Monthly Archives: June 2004

[6.18.04] books.films

i’ve decided to have this new category called inventory after walking through a barnes and noble in new york and looking at a pile of books on display called “summer reading”… i was pleased to see that i had read a great number of those books – i’d say at least 80% of the 15-20 titles there… and i felt that it would be important to write down the titles and authors of books i have seen… as for movies, talking to less enthusiastic movie fans, especially those who “forget what the movie is about after a few weeks,” i have decided to have a list for that also. i kept a running list of books and films last summer, and while the movie collection was full of summer blockbusters and a few gems, the book section was limited to two books, if you count gore vidal’s pamphlet as a book. but all the king’s men by robert penn warner was truly inspiring, so i can’t say that my reading effort was a total failure. anyways, as for june 18th, my inventory of books and films.

aloft by chang-rae lee
the metaphysical club by louis menand
currently: breakfast of champions by kurt vonnegut

troy, shrek 2, mean girls, the cooler, the triplets of belleville, harry potter 3, mystic river, the stepford wives

so much sacred in the month of june

haven’t done much informing (about my life) in my last few entries – i think i am trying too hard to embed messages in my half-assed prose and my ad hoc poetry. just a few updates in case you (or me later on) are wondering:

pk @ work
interning at the NFL has been pretty cool. i work in the human resources department and work on various stuff like resume parsing, helping redesign the employee intranet site, and other tasks that they feel like assigning me. the people i’ve met have been really nice and interesting so far. today i got to sit in a department meeting with the commissioner dropping by to converse a bit. everyone seemed to be awestruck by him and almost intimidated although he’s like 60+ years old with a slight slouch (he’s really tall – like 6’5). i learned that he has a photographic memory and that explains why he’s a smart guy who remembers names and also recites facts and anecdotes with precision – a useful tool for someone who began his ascension as a lawyer. i love the huddle cafe, which is on the 12th floor and available only for NFL employees – it serves gourmet foods such as sandwiches, various entrees, and even a daily ‘international’ menu – all for low, subsidized prices. lastly, i guess in a realm that is part work/part living in nyc – the commute from 116th to 50th and back has been most enjoyable — i read my book both ways and the morning walk from rockefeller to park ave. is always a treat because i get to hear voices from the set of the Today Show and also get to see throngs of people lining up at 8am for touristy stuff.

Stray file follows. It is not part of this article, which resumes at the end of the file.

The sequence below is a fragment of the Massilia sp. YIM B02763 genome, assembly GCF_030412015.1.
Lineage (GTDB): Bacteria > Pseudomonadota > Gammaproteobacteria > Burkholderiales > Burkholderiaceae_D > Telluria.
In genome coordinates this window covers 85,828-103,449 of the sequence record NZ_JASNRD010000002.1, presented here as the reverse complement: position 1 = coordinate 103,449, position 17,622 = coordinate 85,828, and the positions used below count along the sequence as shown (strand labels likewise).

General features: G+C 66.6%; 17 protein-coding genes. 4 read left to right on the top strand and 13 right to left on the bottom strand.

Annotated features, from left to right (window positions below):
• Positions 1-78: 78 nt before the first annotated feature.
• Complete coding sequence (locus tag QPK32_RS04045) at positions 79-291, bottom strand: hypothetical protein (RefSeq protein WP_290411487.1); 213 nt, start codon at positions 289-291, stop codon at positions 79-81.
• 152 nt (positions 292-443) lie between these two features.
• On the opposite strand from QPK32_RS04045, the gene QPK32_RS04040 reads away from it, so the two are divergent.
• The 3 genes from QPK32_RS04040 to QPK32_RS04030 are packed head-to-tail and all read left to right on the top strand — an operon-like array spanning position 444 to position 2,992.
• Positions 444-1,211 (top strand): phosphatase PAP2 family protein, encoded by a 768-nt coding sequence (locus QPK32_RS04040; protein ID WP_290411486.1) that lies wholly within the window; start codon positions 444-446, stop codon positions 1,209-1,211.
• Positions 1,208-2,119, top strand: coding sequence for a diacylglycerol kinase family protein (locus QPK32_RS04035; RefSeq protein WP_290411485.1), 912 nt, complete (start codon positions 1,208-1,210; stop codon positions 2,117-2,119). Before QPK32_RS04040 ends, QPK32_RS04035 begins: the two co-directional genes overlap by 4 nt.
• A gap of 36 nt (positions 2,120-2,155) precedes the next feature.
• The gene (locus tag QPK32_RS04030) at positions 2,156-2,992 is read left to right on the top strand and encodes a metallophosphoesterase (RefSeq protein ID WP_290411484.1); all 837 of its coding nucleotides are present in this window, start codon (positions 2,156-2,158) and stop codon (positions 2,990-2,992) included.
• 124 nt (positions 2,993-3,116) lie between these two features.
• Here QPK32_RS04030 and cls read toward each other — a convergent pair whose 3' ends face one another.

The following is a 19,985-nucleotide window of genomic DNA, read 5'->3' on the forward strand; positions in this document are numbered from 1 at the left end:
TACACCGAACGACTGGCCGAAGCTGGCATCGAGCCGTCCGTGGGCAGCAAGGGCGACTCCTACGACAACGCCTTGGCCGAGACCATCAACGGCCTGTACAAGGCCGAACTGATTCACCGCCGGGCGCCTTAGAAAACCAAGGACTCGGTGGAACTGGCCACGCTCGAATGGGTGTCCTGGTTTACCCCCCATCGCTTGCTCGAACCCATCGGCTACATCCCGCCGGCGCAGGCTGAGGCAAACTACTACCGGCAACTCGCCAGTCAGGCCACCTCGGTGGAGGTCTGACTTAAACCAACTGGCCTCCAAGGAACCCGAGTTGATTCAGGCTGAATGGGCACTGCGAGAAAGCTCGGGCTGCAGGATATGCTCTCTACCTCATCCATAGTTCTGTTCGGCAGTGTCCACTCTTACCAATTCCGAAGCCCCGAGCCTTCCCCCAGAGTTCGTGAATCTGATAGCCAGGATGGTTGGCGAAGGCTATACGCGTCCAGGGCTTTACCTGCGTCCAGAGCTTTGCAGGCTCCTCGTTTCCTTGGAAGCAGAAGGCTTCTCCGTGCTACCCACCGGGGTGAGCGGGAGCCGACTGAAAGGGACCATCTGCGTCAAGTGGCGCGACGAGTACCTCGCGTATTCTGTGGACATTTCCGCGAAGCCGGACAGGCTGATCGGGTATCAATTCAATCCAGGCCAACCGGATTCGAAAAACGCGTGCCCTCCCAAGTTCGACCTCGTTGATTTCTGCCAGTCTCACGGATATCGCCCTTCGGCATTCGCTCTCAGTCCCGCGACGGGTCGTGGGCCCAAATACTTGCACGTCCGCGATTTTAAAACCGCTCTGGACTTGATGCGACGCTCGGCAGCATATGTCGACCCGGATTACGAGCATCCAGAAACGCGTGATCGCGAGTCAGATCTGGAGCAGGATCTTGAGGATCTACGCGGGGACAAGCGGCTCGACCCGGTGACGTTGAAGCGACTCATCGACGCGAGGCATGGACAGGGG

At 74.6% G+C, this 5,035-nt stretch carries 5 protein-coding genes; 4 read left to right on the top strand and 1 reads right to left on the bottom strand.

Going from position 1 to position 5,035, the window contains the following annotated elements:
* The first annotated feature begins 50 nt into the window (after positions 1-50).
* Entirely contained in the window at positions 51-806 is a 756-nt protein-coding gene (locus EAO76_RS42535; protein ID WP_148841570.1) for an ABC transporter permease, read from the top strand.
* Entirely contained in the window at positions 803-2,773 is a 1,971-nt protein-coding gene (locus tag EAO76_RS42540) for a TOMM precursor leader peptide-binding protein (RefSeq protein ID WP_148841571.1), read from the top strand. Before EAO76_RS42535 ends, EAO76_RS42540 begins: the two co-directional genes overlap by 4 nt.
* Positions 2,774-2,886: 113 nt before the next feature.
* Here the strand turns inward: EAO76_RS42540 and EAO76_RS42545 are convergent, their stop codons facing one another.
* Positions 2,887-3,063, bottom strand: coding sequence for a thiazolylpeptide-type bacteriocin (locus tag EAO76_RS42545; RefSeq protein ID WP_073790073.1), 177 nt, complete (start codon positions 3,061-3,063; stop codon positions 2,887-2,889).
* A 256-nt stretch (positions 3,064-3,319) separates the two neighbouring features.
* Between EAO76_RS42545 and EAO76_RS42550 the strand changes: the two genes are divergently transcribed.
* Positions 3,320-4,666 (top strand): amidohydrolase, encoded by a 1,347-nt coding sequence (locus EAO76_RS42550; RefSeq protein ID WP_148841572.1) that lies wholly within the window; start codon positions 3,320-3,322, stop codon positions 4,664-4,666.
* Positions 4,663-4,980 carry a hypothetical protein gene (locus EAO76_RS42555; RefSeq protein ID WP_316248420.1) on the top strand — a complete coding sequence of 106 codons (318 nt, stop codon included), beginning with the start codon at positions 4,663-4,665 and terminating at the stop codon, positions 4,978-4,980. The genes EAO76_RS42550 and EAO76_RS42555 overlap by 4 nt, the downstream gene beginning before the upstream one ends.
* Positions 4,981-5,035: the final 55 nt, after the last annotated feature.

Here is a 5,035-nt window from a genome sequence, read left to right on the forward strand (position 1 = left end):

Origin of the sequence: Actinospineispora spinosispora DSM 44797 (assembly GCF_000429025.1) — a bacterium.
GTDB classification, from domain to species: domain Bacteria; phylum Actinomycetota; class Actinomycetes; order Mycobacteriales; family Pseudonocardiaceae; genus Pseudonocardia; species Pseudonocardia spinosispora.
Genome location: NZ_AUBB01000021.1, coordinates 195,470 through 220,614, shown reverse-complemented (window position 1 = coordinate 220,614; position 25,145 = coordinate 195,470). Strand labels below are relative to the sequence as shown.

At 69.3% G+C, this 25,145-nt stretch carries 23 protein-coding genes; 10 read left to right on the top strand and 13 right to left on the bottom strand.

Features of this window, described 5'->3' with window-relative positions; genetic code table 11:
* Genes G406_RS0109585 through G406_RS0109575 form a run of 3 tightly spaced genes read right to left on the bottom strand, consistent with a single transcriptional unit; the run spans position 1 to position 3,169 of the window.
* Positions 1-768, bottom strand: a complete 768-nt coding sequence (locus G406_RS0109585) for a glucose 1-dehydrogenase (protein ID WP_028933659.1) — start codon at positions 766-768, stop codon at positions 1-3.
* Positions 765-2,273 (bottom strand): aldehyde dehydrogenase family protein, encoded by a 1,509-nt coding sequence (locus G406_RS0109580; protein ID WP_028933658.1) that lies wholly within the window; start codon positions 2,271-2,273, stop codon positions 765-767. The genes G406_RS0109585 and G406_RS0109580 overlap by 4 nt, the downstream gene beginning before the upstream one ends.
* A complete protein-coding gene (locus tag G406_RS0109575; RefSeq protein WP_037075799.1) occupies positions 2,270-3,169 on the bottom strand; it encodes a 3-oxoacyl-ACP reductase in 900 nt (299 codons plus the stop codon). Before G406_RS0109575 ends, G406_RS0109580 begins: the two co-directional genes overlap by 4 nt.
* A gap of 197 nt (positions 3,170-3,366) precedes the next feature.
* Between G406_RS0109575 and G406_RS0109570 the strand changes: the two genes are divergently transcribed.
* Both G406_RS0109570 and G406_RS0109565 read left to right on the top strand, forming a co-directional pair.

the pk mind
two books down and i already feel overwhelmed by the ideas/inspiration/pressure that i feel from them. aloft by chang-rae lee was a great read in that it kept me so conscious of the fact that it was a korean american author writing as a white guy but somehow it worked and it was as if chang-rae lee, by taking on an italian american voice, was fast-forwarding eighty years to a day when perhaps korean americans would have such a claim on america — but of course, the question remains: while italian immigrants faced nativist opposition for originating from an “inferior” area of Europe, they were still able to group themselves with white people and ultimately establish their place here; will korean americans, with the yellowness, ever gain (or be granted) such privileges? some will argue that they already do and that i am being ridiculous.